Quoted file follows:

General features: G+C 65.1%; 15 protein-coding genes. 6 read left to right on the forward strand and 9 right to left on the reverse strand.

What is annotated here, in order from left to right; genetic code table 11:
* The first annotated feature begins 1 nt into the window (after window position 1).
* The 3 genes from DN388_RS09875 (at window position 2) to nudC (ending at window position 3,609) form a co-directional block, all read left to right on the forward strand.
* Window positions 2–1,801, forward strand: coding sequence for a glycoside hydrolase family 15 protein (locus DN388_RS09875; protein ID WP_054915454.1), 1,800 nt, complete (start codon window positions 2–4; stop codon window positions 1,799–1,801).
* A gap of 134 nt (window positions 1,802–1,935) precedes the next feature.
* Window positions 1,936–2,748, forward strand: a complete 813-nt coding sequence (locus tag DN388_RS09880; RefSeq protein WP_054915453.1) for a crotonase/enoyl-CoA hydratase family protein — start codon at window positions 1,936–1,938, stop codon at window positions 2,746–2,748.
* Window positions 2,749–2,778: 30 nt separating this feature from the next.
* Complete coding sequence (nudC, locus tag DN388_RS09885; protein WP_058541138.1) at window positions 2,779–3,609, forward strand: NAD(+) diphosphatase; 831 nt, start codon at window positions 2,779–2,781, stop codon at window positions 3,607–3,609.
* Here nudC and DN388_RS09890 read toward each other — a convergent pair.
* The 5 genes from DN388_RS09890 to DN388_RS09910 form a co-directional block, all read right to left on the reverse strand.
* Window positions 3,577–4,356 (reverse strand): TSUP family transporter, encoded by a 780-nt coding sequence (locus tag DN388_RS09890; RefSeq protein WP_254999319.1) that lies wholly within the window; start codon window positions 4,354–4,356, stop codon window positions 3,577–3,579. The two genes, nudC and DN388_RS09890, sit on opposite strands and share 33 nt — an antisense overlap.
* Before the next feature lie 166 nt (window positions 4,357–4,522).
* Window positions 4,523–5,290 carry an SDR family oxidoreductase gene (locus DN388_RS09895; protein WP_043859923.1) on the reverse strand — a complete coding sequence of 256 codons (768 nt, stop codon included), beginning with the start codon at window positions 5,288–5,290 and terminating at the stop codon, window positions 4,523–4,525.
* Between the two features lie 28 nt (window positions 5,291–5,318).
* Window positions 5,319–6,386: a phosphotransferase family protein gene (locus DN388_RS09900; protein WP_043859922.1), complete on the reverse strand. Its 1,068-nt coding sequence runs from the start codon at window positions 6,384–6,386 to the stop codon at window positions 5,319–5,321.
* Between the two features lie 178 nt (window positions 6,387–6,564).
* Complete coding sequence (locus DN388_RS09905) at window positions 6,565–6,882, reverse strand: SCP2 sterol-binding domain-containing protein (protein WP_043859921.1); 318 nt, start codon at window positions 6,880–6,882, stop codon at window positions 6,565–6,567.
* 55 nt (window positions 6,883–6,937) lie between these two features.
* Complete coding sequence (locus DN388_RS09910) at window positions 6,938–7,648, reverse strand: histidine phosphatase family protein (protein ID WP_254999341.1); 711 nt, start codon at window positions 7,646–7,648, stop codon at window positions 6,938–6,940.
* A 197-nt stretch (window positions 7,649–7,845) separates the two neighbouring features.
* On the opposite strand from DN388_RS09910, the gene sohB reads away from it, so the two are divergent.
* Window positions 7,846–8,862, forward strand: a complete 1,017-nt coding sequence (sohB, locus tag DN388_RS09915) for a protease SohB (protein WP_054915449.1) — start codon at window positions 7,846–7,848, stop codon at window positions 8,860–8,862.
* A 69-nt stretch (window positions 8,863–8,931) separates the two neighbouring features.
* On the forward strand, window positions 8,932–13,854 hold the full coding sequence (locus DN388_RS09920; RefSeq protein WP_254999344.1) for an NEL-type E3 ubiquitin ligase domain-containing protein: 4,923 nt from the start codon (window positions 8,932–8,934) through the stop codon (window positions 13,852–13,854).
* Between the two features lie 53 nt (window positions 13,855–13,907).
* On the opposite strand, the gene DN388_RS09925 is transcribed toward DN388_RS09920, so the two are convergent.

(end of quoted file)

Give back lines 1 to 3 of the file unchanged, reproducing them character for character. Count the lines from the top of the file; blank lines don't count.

General features: G+C 65.1%; 15 protein-coding genes. 6 read left to right on the forward strand and 9 right to left on the reverse strand.

What is annotated here, in order from left to right; genetic code table 11:
* The first annotated feature begins 1 nt into the window (after window position 1).